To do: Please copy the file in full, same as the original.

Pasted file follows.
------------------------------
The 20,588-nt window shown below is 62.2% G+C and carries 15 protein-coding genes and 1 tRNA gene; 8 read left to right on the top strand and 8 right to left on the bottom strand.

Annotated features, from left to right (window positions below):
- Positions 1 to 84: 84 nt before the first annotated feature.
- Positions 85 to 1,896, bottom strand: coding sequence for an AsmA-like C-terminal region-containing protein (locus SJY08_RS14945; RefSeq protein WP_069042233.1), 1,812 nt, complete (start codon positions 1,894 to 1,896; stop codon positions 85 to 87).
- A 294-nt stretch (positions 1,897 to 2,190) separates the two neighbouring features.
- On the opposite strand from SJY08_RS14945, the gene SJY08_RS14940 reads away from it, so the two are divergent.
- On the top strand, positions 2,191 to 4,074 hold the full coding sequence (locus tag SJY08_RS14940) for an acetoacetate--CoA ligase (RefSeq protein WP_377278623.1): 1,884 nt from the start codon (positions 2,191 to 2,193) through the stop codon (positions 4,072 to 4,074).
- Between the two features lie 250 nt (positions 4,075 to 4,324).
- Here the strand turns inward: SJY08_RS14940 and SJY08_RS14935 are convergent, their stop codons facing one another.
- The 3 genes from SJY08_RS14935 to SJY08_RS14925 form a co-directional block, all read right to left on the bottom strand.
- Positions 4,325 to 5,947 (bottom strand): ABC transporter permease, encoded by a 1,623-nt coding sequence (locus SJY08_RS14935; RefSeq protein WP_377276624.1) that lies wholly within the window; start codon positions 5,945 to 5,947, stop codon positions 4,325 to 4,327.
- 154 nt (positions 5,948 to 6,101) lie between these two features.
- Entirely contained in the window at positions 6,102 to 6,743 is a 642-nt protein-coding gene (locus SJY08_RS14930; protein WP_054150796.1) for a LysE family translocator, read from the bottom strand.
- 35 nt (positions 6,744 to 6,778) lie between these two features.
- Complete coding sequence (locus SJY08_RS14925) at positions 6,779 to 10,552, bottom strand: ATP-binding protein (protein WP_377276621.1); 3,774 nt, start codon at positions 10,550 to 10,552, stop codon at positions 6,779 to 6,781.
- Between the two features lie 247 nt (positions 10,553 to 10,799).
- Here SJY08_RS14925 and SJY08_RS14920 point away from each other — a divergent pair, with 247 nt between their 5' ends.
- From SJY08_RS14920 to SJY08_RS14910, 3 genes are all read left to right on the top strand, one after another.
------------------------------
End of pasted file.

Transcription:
The 20,588-nt window shown below is 62.2% G+C and carries 15 protein-coding genes and 1 tRNA gene; 8 read left to right on the top strand and 8 right to left on the bottom strand.

Annotated features, from left to right (window positions below):
- Positions 1 to 84: 84 nt before the first annotated feature.
- Positions 85 to 1,896, bottom strand: coding sequence for an AsmA-like C-terminal region-containing protein (locus SJY08_RS14945; RefSeq protein WP_069042233.1), 1,812 nt, complete (start codon positions 1,894 to 1,896; stop codon positions 85 to 87).
- A 294-nt stretch (positions 1,897 to 2,190) separates the two neighbouring features.
- On the opposite strand from SJY08_RS14945, the gene SJY08_RS14940 reads away from it, so the two are divergent.
- On the top strand, positions 2,191 to 4,074 hold the full coding sequence (locus tag SJY08_RS14940) for an acetoacetate--CoA ligase (RefSeq protein WP_377278623.1): 1,884 nt from the start codon (positions 2,191 to 2,193) through the stop codon (positions 4,072 to 4,074).
- Between the two features lie 250 nt (positions 4,075 to 4,324).
- Here the strand turns inward: SJY08_RS14940 and SJY08_RS14935 are convergent, their stop codons facing one another.
- The 3 genes from SJY08_RS14935 to SJY08_RS14925 form a co-directional block, all read right to left on the bottom strand.
- Positions 4,325 to 5,947 (bottom strand): ABC transporter permease, encoded by a 1,623-nt coding sequence (locus SJY08_RS14935; RefSeq protein WP_377276624.1) that lies wholly within the window; start codon positions 5,945 to 5,947, stop codon positions 4,325 to 4,327.
- 154 nt (positions 5,948 to 6,101) lie between these two features.
- Entirely contained in the window at positions 6,102 to 6,743 is a 642-nt protein-coding gene (locus SJY08_RS14930; protein WP_054150796.1) for a LysE family translocator, read from the bottom strand.
- 35 nt (positions 6,744 to 6,778) lie between these two features.
- Complete coding sequence (locus SJY08_RS14925) at positions 6,779 to 10,552, bottom strand: ATP-binding protein (protein WP_377276621.1); 3,774 nt, start codon at positions 10,550 to 10,552, stop codon at positions 6,779 to 6,781.
- Between the two features lie 247 nt (positions 10,553 to 10,799).
- Here SJY08_RS14925 and SJY08_RS14920 point away from each other — a divergent pair, with 247 nt between their 5' ends.
- From SJY08_RS14920 to SJY08_RS14910, 3 genes are all read left to right on the top strand, one after another.